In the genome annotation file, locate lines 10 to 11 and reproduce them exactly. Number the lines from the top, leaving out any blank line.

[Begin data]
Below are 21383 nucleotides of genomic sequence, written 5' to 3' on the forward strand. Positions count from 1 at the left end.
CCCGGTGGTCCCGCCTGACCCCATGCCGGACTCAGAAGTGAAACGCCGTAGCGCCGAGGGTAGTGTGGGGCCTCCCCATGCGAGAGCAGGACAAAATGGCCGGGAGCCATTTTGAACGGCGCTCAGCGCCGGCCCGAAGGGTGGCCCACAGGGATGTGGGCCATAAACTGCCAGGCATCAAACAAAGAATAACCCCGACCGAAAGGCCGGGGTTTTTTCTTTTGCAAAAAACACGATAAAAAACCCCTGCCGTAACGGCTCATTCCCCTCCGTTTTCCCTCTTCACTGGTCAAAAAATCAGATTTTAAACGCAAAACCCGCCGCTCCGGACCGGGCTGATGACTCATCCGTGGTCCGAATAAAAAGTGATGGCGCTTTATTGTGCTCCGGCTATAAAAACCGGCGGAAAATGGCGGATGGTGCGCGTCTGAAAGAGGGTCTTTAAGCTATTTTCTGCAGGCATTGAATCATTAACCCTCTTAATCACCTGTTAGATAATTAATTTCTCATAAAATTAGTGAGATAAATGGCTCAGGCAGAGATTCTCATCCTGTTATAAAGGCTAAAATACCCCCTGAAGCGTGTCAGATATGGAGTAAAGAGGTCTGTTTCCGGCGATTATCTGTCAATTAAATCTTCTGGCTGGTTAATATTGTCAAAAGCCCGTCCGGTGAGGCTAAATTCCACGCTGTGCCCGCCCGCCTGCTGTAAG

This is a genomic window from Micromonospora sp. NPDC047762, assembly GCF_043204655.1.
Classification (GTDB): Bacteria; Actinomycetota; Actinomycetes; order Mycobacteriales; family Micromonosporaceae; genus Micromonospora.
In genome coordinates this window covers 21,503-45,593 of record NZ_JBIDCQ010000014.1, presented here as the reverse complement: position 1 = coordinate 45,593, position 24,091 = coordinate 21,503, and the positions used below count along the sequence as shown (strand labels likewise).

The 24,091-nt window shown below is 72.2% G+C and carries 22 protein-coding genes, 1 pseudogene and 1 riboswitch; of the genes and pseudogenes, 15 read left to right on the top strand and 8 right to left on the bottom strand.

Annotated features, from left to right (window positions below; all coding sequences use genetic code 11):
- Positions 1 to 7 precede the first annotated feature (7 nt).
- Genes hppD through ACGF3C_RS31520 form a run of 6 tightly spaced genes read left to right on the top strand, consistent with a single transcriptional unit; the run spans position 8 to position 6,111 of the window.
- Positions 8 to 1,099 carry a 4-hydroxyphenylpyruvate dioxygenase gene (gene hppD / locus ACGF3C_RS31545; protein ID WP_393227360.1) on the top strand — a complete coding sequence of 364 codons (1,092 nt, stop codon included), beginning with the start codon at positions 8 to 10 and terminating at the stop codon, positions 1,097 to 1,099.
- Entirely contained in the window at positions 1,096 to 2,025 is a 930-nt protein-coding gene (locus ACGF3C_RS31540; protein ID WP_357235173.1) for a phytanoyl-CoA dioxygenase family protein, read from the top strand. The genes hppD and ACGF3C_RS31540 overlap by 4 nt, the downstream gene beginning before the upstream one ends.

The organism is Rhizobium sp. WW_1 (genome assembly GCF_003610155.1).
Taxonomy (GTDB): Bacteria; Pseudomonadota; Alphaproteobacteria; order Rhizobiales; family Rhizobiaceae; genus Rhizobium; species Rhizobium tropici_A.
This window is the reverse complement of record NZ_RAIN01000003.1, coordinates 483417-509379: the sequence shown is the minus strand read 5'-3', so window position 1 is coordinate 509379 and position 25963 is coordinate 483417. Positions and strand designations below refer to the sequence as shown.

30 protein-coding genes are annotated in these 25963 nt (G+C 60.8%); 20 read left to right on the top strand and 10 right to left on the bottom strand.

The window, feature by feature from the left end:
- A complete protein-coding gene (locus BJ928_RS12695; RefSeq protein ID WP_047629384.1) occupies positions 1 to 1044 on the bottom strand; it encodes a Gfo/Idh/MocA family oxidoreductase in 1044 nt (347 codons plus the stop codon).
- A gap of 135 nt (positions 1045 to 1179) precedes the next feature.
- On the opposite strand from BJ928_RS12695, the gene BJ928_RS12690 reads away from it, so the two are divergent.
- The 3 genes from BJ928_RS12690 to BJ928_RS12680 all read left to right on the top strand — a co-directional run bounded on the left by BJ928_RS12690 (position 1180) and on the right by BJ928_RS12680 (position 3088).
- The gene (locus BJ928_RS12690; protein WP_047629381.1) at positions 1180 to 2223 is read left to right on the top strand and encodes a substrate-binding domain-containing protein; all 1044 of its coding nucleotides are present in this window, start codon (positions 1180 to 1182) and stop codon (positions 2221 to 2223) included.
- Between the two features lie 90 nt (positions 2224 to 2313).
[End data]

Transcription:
- Positions 8 to 1,099 carry a 4-hydroxyphenylpyruvate dioxygenase gene (gene hppD / locus ACGF3C_RS31545; protein ID WP_393227360.1) on the top strand — a complete coding sequence of 364 codons (1,092 nt, stop codon included), beginning with the start codon at positions 8 to 10 and terminating at the stop codon, positions 1,097 to 1,099.
- Entirely contained in the window at positions 1,096 to 2,025 is a 930-nt protein-coding gene (locus ACGF3C_RS31540; protein ID WP_357235173.1) for a phytanoyl-CoA dioxygenase family protein, read from the top strand. The genes hppD and ACGF3C_RS31540 overlap by 4 nt, the downstream gene beginning before the upstream one ends.